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PARIS — “I was not quite ready to go, but The New York Times has asked me to go,” said Peter C. Goldmark Jr., chairman and chief executive of the International Herald Tribune, who announced Monday that he will step down after five years in the post.

This story first appeared in the January 21, 2003 issue of WWD.  Subscribe Today.

In a statement to the IHT staff, he added, “And they have made clear that the job I have filled will no longer exist.”

Goldmark also told his colleagues that he would be “the last publisher of the IHT as an independent newspaper…with its own voice and its own international outlook. This is a great loss. The world needs more independent voices, not fewer.” The IHT’s editorial will now report exclusively to New York.

News of his departure doesn’t surprise people in the industry, who have already seen change in the upper echelons of the IHT since it was taken over last October by the New York Times Co. Until Jan. 1, when the acquisition went through, the Times and The Washington Post Co. were 50-50 partners in the IHT.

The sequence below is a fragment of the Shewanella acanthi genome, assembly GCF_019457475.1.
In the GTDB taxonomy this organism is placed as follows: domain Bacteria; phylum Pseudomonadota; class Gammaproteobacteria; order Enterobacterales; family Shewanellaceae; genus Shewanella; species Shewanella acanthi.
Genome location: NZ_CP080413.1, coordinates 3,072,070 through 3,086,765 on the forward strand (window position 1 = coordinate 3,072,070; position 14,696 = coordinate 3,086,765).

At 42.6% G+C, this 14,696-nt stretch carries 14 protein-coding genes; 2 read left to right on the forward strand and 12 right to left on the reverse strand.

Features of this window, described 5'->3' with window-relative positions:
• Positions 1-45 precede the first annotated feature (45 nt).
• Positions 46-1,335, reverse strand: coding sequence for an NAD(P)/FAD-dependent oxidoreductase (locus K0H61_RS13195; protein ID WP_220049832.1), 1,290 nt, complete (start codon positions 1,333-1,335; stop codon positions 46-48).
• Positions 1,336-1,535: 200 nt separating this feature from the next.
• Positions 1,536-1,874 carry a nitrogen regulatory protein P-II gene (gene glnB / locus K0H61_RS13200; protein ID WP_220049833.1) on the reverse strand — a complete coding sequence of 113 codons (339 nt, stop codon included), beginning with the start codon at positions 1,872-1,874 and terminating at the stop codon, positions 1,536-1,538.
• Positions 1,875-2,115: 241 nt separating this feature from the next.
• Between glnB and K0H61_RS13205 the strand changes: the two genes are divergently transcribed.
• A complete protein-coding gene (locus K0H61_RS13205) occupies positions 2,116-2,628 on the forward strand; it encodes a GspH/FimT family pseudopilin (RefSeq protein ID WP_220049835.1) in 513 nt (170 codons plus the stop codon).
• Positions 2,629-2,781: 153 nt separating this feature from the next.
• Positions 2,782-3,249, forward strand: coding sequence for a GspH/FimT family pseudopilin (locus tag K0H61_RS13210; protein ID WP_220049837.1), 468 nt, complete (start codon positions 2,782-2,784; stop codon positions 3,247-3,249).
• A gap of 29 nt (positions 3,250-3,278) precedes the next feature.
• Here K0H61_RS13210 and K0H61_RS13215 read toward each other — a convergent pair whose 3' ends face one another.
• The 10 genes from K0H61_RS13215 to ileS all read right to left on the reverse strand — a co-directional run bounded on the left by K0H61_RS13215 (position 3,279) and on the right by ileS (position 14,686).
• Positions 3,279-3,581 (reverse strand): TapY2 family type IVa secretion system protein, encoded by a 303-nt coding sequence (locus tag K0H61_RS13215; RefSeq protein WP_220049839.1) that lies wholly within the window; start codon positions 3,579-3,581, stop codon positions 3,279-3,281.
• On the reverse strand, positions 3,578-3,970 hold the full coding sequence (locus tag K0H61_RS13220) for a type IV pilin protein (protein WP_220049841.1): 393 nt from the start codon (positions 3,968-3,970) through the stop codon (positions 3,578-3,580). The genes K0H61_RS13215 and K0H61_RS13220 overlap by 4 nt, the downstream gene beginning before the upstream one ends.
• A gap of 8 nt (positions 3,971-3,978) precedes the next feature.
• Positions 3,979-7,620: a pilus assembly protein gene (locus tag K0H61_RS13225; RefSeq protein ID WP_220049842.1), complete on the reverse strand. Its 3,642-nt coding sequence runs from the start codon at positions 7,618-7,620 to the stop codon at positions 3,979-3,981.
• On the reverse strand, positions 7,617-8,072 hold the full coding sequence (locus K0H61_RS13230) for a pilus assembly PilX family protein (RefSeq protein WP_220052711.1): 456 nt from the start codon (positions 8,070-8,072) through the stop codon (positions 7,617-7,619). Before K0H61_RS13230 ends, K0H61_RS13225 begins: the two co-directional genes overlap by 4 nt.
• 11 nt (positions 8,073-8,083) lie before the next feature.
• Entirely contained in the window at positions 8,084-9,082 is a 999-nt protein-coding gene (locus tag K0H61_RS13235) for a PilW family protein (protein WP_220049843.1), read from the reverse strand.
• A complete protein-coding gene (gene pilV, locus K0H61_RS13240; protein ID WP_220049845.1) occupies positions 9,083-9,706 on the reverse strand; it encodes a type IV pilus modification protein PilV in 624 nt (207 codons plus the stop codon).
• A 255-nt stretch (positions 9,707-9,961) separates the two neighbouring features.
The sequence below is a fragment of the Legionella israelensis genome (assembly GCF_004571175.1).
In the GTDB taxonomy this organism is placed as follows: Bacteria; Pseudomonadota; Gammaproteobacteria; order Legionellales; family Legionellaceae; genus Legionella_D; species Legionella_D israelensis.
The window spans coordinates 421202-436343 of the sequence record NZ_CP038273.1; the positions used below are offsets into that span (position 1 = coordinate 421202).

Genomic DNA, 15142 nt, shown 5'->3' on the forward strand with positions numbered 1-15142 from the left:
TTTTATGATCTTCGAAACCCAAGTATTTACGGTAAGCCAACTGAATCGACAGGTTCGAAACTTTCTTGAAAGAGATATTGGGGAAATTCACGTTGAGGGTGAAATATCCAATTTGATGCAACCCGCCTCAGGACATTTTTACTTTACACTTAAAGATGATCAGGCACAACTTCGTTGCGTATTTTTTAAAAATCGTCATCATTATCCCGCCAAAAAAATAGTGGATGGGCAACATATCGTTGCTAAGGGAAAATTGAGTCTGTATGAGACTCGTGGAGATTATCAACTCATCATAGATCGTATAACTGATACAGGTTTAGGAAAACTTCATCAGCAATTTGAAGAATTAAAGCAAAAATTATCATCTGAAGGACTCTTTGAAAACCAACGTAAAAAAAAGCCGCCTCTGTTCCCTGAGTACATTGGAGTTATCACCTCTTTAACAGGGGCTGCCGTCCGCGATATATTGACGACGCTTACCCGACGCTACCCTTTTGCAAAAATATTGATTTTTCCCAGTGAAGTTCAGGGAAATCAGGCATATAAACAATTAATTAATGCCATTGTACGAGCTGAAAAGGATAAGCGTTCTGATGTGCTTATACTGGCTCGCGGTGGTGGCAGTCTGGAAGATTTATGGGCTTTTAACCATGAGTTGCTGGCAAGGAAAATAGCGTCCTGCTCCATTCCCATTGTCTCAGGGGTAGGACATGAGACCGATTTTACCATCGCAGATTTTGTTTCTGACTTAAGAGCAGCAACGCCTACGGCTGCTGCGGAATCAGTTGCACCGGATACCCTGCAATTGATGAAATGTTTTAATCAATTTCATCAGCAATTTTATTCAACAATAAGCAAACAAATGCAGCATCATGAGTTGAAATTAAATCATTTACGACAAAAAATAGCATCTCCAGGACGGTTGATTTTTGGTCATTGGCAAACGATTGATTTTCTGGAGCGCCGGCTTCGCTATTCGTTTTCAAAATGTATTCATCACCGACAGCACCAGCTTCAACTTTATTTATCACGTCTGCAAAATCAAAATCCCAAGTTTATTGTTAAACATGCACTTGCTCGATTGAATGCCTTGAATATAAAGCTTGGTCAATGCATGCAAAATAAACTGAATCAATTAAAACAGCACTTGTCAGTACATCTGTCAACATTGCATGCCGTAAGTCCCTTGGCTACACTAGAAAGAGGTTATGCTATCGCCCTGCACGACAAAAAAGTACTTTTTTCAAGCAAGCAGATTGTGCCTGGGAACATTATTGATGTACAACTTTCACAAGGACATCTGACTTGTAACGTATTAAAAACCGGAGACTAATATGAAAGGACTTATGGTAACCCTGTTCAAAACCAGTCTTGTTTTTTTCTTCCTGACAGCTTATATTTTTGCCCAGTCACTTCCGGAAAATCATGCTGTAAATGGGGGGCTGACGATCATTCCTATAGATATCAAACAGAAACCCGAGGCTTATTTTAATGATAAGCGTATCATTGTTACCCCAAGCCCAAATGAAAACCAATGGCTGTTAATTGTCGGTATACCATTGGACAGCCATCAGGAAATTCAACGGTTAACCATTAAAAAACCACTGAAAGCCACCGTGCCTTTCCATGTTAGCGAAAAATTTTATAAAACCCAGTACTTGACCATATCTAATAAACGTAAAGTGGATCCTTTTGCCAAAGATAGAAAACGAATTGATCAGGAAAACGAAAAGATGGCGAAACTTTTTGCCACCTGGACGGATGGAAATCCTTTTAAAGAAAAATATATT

David Ignatius, the IHT executive editor, said in December that he would leave the paper in 2003 to return to The Washington Post. Goldmark told his staff that the Times will announce this week that Richard Woolridge, the IHT’s chief operating officer and his deputy, will take over the newspaper’s management.

“There is a code in the corporate world,” Goldmark said in the statement. “Under that code, you are expected to leave it murky as to whether you are resigning or being fired. You are supposed to go quietly, you are supposed to say everything is OK, and you often pick up a nice fat check at the door.

“But on this and other issues of importance to me, The New York Times and I did not see eye to eye, so I am going to break that code today. Believe me, I will pay dearly for this, both financially and in other coin.”